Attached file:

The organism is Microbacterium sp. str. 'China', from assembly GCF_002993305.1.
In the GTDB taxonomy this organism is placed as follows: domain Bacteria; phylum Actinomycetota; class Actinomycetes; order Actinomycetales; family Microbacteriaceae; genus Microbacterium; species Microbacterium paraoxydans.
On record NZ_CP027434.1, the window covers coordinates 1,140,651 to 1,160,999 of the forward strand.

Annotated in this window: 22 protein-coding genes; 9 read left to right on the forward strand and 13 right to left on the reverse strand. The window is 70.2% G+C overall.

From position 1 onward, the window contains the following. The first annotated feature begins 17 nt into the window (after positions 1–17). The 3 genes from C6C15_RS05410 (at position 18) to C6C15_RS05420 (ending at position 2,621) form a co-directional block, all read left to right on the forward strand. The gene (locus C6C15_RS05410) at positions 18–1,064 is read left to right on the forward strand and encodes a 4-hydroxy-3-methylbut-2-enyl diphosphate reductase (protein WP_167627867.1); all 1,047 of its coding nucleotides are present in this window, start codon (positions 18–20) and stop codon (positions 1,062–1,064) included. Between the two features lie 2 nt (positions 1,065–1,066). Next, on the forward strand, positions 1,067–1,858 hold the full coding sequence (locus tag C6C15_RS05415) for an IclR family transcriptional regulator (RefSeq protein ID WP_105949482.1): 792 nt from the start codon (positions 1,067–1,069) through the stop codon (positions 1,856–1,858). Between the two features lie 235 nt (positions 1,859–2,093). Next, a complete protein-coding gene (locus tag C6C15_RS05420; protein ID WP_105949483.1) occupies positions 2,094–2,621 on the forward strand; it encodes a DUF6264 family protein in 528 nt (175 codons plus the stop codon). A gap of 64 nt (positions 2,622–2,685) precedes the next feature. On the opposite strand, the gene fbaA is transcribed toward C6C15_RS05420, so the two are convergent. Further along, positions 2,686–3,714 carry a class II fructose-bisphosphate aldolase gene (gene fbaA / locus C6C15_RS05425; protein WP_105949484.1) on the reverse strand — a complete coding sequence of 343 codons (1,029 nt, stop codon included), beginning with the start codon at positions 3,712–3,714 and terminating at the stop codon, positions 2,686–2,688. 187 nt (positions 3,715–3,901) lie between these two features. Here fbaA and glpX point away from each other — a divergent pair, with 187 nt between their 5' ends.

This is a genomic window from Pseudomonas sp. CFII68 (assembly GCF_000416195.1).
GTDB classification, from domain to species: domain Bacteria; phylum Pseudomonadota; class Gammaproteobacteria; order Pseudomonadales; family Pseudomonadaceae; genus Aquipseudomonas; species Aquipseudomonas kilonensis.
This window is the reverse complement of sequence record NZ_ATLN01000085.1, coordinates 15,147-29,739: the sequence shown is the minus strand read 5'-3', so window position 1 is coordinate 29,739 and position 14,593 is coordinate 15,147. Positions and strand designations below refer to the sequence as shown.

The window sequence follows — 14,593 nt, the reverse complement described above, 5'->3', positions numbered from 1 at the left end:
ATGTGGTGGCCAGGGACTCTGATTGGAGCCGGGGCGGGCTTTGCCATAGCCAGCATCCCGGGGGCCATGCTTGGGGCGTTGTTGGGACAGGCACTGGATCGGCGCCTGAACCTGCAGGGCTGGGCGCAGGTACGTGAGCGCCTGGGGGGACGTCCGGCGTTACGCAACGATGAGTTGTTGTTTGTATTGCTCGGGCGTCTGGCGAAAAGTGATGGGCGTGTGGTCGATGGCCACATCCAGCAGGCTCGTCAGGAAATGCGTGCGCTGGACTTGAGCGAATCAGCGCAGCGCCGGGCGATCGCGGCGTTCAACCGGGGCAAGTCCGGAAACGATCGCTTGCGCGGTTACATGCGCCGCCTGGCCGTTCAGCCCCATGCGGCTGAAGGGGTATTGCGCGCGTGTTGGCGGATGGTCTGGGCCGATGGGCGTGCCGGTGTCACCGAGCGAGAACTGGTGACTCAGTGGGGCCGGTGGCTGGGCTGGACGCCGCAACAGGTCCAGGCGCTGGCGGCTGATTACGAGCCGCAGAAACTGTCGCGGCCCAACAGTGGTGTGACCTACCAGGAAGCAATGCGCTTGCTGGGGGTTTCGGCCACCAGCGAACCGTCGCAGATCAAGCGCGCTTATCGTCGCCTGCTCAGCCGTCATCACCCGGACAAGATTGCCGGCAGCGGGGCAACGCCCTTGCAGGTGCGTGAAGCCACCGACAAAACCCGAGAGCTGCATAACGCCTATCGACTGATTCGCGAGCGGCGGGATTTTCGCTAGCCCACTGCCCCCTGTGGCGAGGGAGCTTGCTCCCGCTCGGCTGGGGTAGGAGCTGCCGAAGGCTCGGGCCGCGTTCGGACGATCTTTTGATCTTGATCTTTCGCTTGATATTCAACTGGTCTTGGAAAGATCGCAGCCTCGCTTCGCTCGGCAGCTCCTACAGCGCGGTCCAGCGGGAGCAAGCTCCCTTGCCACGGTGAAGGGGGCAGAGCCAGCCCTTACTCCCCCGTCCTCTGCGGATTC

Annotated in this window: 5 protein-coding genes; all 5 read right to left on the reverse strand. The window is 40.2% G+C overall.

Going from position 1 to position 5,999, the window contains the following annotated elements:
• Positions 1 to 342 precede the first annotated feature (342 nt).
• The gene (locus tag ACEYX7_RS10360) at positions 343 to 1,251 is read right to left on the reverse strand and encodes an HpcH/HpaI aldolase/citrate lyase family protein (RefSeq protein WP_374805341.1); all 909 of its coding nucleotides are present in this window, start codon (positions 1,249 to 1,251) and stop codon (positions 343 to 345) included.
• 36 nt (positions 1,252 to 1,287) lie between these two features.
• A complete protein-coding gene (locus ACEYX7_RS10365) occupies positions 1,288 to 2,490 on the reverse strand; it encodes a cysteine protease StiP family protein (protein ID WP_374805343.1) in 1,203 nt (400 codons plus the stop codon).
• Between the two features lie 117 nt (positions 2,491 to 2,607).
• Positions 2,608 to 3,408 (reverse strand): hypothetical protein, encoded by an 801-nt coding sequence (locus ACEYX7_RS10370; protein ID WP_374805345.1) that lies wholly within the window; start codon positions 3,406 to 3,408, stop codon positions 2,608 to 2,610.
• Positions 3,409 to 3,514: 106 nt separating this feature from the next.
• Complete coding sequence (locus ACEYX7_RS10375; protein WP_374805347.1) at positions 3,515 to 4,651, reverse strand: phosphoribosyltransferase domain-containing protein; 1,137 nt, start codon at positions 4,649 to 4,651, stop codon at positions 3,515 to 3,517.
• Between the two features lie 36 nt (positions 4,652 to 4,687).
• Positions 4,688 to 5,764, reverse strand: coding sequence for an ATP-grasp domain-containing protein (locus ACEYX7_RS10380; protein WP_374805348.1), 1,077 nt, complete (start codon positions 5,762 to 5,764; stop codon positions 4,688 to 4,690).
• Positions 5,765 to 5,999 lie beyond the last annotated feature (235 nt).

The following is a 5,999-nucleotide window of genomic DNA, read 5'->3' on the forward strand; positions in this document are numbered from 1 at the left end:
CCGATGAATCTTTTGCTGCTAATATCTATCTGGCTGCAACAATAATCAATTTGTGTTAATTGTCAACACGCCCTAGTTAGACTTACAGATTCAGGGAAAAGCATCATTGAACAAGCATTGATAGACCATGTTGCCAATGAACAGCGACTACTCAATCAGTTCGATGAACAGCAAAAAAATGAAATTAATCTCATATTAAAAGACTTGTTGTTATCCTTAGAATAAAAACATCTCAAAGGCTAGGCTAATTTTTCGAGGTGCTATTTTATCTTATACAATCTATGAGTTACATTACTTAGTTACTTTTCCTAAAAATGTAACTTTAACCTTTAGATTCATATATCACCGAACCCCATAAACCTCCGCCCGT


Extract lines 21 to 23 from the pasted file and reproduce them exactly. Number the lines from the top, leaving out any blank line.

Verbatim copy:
• Between the two features lie 36 nt (positions 4,652 to 4,687).
• Positions 4,688 to 5,764, reverse strand: coding sequence for an ATP-grasp domain-containing protein (locus ACEYX7_RS10380; protein WP_374805348.1), 1,077 nt, complete (start codon positions 5,762 to 5,764; stop codon positions 4,688 to 4,690).
• Positions 5,765 to 5,999 lie beyond the last annotated feature (235 nt).